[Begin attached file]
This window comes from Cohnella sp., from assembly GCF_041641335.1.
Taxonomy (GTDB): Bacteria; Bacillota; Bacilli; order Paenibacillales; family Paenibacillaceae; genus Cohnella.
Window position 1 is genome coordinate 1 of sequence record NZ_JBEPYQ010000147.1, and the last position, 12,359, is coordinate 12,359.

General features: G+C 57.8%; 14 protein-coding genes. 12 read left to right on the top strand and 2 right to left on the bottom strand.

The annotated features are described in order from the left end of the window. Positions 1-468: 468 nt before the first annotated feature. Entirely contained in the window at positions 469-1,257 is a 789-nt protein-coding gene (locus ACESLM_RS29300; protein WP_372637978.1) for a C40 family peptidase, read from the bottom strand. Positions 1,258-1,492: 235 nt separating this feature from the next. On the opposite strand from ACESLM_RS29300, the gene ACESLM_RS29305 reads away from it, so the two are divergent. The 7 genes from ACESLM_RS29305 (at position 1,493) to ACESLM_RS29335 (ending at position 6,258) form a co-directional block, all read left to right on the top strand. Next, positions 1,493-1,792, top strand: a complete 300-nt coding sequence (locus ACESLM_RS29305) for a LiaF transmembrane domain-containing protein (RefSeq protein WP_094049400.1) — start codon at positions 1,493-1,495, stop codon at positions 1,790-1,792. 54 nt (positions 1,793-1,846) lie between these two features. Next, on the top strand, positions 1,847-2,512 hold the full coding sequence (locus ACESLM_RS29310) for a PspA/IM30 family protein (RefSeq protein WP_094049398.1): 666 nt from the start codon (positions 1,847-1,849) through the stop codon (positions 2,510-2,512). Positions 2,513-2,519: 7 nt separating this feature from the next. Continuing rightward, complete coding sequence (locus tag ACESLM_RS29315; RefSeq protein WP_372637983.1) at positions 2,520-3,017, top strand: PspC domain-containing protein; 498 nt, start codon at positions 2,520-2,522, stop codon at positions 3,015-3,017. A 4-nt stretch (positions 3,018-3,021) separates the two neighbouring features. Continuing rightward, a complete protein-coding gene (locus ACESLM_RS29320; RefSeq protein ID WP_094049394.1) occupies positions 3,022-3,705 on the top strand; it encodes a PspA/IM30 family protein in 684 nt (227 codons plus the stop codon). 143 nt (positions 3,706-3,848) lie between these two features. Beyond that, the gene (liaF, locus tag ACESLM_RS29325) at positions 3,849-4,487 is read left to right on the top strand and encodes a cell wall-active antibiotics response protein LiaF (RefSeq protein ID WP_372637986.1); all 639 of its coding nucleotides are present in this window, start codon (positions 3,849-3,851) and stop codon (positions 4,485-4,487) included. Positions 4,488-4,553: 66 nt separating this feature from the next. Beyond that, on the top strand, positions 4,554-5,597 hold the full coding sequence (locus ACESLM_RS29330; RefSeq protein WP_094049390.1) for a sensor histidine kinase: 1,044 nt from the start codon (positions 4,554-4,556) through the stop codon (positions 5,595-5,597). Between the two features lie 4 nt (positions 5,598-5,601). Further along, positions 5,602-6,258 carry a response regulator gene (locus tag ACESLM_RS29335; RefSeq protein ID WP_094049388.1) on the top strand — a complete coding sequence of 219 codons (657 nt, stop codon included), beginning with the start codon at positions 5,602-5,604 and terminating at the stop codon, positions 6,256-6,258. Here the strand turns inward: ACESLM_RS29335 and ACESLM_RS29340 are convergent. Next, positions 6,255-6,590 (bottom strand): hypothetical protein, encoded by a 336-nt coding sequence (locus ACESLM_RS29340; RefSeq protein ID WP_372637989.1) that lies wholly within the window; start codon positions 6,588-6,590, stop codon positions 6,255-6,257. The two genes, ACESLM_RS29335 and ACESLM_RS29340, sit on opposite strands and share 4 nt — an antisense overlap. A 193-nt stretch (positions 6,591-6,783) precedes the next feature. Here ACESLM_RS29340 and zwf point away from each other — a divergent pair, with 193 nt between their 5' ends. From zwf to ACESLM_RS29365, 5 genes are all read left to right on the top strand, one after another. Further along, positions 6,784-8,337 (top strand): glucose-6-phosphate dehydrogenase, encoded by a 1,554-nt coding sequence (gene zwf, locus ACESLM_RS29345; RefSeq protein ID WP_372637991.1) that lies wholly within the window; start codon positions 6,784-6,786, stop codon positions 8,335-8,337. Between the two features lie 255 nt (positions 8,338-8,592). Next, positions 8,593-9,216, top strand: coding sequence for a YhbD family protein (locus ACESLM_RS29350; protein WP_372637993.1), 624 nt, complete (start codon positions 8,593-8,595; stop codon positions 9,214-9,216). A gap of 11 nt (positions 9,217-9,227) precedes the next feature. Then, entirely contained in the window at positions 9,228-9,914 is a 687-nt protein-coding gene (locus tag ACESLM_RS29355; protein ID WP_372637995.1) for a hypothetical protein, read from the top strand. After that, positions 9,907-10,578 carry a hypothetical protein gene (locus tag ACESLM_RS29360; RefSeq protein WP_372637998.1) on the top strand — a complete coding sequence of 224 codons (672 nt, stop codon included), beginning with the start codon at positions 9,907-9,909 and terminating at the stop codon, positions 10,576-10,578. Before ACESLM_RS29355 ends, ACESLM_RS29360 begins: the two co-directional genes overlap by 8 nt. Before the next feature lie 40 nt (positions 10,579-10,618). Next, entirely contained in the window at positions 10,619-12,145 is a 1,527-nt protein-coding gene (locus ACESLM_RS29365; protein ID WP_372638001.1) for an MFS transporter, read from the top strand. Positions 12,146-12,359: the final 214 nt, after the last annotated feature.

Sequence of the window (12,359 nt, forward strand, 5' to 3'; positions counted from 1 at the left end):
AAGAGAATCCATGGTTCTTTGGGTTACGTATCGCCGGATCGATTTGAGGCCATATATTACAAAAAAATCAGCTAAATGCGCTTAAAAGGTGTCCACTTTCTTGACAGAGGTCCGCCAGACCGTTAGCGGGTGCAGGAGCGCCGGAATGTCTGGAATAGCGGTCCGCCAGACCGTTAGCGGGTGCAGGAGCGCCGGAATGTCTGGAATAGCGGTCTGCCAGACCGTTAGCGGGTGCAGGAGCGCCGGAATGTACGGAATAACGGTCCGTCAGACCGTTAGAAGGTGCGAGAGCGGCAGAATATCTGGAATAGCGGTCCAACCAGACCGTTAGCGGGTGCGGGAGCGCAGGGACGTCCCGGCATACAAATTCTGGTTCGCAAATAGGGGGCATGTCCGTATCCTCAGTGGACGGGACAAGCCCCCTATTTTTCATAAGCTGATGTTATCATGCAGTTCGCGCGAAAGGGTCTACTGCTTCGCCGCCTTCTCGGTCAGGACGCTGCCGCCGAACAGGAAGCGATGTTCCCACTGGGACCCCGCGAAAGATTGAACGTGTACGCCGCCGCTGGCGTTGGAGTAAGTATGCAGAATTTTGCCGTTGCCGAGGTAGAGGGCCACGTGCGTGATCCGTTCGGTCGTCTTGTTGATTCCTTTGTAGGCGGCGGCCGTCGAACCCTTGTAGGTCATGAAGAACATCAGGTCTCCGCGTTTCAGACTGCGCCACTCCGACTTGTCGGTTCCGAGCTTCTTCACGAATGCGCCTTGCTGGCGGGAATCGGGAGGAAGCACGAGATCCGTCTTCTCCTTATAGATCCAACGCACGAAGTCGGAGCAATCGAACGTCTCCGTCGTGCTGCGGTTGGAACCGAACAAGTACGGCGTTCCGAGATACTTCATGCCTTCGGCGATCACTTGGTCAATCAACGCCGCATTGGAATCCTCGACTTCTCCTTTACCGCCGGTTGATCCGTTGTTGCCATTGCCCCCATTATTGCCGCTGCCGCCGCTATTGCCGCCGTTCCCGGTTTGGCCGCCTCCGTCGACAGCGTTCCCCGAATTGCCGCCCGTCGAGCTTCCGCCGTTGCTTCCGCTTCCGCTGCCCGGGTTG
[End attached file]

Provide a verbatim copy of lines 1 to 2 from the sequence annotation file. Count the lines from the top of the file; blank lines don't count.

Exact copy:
This window comes from Cohnella sp., from assembly GCF_041641335.1.
Taxonomy (GTDB): Bacteria; Bacillota; Bacilli; order Paenibacillales; family Paenibacillaceae; genus Cohnella.